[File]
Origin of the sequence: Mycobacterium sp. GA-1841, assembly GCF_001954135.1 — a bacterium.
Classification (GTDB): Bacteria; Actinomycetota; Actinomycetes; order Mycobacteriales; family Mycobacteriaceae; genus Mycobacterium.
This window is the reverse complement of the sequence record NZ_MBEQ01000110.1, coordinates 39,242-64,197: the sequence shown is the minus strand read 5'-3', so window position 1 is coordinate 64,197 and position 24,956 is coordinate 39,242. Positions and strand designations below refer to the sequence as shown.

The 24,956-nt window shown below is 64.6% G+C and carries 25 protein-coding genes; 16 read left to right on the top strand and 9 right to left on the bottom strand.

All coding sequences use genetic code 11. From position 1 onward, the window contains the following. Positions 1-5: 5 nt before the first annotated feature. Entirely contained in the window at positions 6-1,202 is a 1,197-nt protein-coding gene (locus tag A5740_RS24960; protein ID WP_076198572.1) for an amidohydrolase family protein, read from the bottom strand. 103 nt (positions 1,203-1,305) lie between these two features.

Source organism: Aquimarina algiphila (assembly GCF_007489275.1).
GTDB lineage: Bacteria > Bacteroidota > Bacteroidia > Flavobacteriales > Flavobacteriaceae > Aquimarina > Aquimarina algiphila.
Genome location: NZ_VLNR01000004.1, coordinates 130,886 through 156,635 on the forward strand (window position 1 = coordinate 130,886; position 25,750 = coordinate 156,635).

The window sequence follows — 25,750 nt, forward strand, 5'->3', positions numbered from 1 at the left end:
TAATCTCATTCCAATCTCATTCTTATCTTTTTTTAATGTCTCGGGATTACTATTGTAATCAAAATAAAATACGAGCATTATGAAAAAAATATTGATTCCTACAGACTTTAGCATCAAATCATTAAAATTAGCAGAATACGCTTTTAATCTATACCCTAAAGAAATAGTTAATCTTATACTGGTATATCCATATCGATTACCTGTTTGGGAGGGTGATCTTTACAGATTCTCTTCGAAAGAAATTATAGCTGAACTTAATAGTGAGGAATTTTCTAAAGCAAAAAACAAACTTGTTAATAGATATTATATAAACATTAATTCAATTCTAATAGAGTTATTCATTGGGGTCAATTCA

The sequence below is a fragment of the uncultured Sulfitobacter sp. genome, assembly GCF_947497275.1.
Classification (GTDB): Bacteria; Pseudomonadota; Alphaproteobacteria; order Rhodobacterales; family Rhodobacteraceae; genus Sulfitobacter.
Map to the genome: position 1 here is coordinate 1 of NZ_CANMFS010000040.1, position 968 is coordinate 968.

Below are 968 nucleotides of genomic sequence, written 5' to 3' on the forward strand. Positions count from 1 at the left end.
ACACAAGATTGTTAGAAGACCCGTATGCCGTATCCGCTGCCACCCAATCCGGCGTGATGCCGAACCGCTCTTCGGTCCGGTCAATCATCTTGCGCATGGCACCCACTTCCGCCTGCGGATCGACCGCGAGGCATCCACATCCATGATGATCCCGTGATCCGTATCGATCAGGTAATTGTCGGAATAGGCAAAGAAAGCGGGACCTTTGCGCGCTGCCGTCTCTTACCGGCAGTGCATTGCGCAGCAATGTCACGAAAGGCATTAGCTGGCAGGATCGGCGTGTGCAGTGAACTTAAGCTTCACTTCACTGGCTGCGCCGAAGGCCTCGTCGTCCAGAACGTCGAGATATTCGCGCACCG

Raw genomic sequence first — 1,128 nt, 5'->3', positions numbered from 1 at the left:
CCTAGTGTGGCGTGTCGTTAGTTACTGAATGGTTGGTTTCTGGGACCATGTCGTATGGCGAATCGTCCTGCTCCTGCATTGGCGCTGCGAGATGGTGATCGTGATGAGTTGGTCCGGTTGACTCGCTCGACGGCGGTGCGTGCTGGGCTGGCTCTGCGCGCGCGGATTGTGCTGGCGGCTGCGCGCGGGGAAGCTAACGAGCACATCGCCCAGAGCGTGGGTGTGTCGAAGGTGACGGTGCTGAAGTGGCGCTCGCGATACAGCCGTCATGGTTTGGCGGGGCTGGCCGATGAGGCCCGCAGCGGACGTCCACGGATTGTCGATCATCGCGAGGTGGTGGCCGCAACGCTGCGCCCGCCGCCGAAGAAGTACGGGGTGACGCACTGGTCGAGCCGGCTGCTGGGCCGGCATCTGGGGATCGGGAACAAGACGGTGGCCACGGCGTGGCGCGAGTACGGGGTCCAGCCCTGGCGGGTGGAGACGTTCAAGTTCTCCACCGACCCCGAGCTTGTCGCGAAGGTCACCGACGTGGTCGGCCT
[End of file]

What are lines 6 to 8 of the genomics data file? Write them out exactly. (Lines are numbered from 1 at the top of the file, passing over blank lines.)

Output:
Source organism: Aquimarina algiphila (assembly GCF_007489275.1).
GTDB lineage: Bacteria > Bacteroidota > Bacteroidia > Flavobacteriales > Flavobacteriaceae > Aquimarina > Aquimarina algiphila.
Genome location: NZ_VLNR01000004.1, coordinates 130,886 through 156,635 on the forward strand (window position 1 = coordinate 130,886; position 25,750 = coordinate 156,635).